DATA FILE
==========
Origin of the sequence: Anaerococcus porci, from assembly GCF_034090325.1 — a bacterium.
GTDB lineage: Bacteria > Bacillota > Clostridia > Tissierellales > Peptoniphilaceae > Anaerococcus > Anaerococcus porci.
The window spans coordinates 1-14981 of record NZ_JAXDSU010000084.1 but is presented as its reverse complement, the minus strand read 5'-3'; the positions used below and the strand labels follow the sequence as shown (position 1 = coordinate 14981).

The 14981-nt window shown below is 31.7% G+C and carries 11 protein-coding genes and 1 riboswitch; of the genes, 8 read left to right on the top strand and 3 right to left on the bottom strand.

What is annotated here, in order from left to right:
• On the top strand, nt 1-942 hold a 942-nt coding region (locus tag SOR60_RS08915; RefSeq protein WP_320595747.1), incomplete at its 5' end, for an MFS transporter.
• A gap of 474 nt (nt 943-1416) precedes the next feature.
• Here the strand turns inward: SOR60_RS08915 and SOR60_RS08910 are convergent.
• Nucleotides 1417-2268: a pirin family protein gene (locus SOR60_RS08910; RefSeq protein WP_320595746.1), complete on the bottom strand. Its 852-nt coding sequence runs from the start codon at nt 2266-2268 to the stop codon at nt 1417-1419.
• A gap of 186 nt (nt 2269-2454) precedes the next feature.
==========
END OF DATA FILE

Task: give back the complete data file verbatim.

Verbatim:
Origin of the sequence: Anaerococcus porci, from assembly GCF_034090325.1 — a bacterium.
GTDB lineage: Bacteria > Bacillota > Clostridia > Tissierellales > Peptoniphilaceae > Anaerococcus > Anaerococcus porci.
The window spans coordinates 1-14981 of record NZ_JAXDSU010000084.1 but is presented as its reverse complement, the minus strand read 5'-3'; the positions used below and the strand labels follow the sequence as shown (position 1 = coordinate 14981).

The 14981-nt window shown below is 31.7% G+C and carries 11 protein-coding genes and 1 riboswitch; of the genes, 8 read left to right on the top strand and 3 right to left on the bottom strand.

What is annotated here, in order from left to right:
• On the top strand, nt 1-942 hold a 942-nt coding region (locus tag SOR60_RS08915; RefSeq protein WP_320595747.1), incomplete at its 5' end, for an MFS transporter.
• A gap of 474 nt (nt 943-1416) precedes the next feature.
• Here the strand turns inward: SOR60_RS08915 and SOR60_RS08910 are convergent.
• Nucleotides 1417-2268: a pirin family protein gene (locus SOR60_RS08910; RefSeq protein WP_320595746.1), complete on the bottom strand. Its 852-nt coding sequence runs from the start codon at nt 2266-2268 to the stop codon at nt 1417-1419.
• A gap of 186 nt (nt 2269-2454) precedes the next feature.